by June Skinner

This is the first part of the 2-part history of Chicago Cabaret. You can read A History of Chicago Cabaret Part Two here.

In the fall of 2018, I attended the first session of the Chicago-Paris Cabaret Connexion when a Mixed Media “History of Chicago Cabaret” (written by June Sawyers with graphics by Charles Troy) was featured. I remembered this when my thoughts turned to our history as a particularly timely consideration during our present troubled times, since our history is rich and runs deep. 

June Skinner Sawyers is an editor and journalist who writes frequently about music and the arts. Her publications include Cabaret FAQ and Chicago Sketches: Urban Tales, Stories, and Legends from Chicago History. She was a regular contributor to the Chicago Tribune, for which she wrote a nightlife column for three years and is the editor of several literary anthologies. Here is a revised and up-dated edition of that history.

—Daniel Johnson

Cabaret, the art form, and the city of Chicago have grown up together. And like all relationships, it’s seen its share of ups and downs and growing pains on its way to a certain type of maturity.

In Chicago, during the Ragtime era, cabarets allowed men and women of different
social backgrounds to mingle, especially during the dance craze from around 1910 and into the 1920s. Cabarets became public meeting grounds, places where self-expression was allowable, at least on the dance floor. They were also among the first places in the city that allowed women to drink in public.

Since the early decades of the twentieth century, cabarets and nightclubs have been concentrated primarily, but not exclusively, in three areas: the Loop, especially along Randolph Street; the Near North Side, such as the old neighborhood once called Towertown and, later, on Rush Street; and on the South Side, in the Levee District and Bronzeville neighborhood.

The types of cabaret that existed in the city—and still exist—varied, from traditional cabaret to burlesque to drag shows featuring female impersonators. The golden years of the cabaret era in Chicago occurred during the World War I and post-World War I eras—and during that time, one North Side neighborhood dominated the scene: Towertown.

Towertown was the Bohemian center of Chicago during the teens, 1920s, and even into the 30s. Towertown was located in the shadow of the historic Water Tower, which is how it earned its colorful nickname. It consisted of a demi-monde of furnished rooms and walk-up apartments but also various restaurants, theaters, cafes, saloons, and, of course, cabarets.

North Clark Street separated Towertown from Little Sicily on the west. According to Jim Elledge, author of the 2018 book The Boys of Fairy Town, this stretch of Clark Street had nearly 60 saloons, almost 40 restaurants, and 20 cabarets.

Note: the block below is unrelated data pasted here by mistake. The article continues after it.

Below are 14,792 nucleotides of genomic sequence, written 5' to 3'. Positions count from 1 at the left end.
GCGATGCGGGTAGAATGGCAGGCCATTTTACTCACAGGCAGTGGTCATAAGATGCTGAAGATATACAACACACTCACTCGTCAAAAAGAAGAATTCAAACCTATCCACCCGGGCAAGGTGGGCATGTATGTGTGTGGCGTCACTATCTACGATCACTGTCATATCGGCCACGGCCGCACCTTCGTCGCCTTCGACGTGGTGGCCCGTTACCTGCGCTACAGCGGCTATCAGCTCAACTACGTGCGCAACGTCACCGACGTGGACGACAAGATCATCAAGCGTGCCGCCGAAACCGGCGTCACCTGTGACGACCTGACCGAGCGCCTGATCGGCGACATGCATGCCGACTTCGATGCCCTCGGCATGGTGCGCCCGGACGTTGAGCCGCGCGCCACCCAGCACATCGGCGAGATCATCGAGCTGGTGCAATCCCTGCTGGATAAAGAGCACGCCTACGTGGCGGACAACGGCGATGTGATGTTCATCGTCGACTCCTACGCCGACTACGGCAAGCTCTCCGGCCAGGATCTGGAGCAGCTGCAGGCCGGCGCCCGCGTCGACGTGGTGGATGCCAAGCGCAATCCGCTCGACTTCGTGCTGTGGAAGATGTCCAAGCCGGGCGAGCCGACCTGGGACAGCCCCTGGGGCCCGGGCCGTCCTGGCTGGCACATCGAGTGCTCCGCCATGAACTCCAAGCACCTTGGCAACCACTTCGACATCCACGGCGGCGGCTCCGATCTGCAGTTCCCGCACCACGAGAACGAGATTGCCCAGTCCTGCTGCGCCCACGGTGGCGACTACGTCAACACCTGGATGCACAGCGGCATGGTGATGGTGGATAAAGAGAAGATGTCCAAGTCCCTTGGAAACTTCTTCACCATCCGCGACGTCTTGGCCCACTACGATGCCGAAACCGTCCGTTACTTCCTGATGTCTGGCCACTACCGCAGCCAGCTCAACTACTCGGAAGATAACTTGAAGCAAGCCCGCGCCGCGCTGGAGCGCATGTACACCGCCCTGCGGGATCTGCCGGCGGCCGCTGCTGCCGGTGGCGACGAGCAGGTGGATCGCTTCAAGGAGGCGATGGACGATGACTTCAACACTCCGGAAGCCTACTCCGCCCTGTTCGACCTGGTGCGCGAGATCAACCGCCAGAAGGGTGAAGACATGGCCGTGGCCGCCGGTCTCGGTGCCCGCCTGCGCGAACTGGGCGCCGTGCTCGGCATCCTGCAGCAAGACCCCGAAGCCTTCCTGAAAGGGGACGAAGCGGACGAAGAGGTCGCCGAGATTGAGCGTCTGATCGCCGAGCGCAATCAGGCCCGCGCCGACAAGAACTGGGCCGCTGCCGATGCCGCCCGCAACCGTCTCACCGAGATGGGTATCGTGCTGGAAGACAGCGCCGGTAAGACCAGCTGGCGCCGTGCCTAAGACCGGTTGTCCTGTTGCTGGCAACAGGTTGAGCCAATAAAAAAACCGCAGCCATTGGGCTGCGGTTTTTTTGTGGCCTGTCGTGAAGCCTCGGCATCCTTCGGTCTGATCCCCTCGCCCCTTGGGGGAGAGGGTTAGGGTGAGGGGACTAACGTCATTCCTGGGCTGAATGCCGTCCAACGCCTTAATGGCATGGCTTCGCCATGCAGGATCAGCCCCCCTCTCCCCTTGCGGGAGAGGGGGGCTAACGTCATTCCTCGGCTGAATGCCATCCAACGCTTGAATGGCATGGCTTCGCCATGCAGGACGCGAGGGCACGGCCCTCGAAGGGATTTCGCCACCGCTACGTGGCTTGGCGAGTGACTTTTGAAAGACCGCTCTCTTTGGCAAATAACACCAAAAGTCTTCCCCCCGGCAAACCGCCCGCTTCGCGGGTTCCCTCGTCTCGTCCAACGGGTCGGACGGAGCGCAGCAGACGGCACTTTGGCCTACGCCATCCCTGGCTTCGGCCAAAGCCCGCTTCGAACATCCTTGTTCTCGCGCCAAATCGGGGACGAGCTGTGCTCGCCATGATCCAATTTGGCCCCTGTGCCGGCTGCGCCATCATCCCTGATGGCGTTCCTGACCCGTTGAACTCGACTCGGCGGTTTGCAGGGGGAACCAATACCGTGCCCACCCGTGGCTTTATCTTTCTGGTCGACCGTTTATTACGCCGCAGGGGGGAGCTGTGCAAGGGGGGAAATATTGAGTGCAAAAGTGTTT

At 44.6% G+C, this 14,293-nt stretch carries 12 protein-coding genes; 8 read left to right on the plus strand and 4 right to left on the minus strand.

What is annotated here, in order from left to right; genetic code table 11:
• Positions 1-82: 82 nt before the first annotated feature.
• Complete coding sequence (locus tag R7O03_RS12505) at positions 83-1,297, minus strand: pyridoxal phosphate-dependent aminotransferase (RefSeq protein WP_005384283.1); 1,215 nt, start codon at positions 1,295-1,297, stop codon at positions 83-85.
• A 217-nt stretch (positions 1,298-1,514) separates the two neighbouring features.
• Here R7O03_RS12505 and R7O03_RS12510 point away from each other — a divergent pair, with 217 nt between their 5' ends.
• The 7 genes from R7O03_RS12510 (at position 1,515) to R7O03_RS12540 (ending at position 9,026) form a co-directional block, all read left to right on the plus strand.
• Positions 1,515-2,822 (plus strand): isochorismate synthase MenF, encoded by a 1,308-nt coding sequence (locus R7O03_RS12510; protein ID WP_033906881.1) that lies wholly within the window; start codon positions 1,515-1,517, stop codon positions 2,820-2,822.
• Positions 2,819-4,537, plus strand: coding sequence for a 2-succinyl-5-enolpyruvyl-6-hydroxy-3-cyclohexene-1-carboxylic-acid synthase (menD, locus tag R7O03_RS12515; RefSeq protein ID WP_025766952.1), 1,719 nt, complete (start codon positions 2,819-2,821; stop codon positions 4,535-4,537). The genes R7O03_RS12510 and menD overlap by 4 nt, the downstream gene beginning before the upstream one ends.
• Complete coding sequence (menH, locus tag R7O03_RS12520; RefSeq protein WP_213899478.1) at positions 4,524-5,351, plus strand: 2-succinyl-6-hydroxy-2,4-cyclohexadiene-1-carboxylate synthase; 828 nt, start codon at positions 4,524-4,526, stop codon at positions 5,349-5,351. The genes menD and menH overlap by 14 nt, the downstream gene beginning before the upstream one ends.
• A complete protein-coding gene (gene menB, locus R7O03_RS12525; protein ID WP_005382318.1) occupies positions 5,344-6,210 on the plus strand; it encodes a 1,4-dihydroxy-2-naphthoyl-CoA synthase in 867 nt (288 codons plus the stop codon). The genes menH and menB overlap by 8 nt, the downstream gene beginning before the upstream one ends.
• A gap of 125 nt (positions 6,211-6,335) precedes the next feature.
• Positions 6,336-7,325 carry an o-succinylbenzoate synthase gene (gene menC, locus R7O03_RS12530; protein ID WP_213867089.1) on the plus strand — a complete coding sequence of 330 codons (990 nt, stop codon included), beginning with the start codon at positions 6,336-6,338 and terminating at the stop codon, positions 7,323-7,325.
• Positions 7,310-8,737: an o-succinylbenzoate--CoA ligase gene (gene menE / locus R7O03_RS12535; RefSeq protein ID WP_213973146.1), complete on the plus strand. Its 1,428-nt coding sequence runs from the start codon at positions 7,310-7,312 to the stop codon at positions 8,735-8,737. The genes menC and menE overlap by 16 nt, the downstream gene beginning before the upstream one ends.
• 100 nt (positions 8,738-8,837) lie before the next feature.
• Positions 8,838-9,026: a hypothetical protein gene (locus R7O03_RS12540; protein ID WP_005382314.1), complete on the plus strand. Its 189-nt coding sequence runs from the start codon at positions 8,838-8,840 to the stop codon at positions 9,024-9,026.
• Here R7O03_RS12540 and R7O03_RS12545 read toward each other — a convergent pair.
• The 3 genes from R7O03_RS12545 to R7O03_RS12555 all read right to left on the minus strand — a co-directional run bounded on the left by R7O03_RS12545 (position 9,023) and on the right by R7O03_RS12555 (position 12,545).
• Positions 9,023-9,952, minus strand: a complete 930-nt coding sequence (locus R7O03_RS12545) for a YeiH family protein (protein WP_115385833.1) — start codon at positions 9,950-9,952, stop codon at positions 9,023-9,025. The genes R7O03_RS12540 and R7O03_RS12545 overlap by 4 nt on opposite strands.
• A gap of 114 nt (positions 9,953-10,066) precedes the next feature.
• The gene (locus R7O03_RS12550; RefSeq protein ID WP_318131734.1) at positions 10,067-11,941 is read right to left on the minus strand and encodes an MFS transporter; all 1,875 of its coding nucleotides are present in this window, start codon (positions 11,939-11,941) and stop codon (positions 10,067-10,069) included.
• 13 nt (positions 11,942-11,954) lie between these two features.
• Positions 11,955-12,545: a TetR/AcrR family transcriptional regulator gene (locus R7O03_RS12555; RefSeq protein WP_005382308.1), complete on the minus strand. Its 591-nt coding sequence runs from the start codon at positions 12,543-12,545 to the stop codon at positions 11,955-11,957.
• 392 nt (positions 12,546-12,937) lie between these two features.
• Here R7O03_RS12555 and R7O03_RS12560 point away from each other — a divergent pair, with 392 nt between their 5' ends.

The residents of the neighborhood included artists, students, the intelligentsia, and assorted slummers and weekend bohemians. Specificially, Towertown was populated by people on the fringe of ‘polite’ society: gays and lesbians, and nonconformists and iconoclasts of every social persuasion. Like Greenwich Village at the time, it was cheap and thus affordable to people whose income was precarious at best.

Not surprisingly, Towertown had a rich nightlife. None of the venues were more famous, or notorious, than the Dil Pickle Club, located just off Washington Square Park, across from the Newberry Library on a tiny street called Tooker Place also known as Tooker Alley and sometimes listed as being at 863 or 867½ North Dearborn Street. The address seemed unimportant — what was distinctive was the nondescript door with the sign “Step High / Stoop Low / Leave Your Dignity Outside.” The club was founded by Jack Jones, a Canadian-born miner and organizer and one of the most influential inhabitants of post-World War I bohemian Chicago.

Initially Jones had opened a humble coffeehouse on Locust Street, patronized mostly by laborers and labor leaders. In 1916, he moved to larger quarters at 18 Tooker Place, within hailing distance of Washington Square or Bughouse Square, as it was known. Bughouse Square was Chicago’s version of the Speakers’ Corner in London’s Hyde Park.

Artists, poets, labor organizers, reds and capitalists, the intelligentsia, philosophers, thieves and hobos, the working class and the upper crust—everyone was welcome at Jones’ club. The Dil Pickle also attracted famous speakers, from lawyer Clarence Darrow and writer Sherwood Anderson to poet Carl Sandburg and socialist politician Eugene Debs.

No matter what night of the week, the audience could listen to the famous, the infamous, hear lectures, and watch performers—all in a carnivalesque, cabaret-style atmosphere. The Pickle, for example, hosted free love lectures, masked balls such as “A Night in Bohemia,” or anti-war dances, especially during World War I.

Among the cabarets of Towertown was Ye Black Cat, its name perhaps inspired by the original cabaret in Paris in 1881. It was a semi-private club for more affluent members of the gay community before its luster waned and it became more known for its seedy drag shows and the homeless population that it catered to.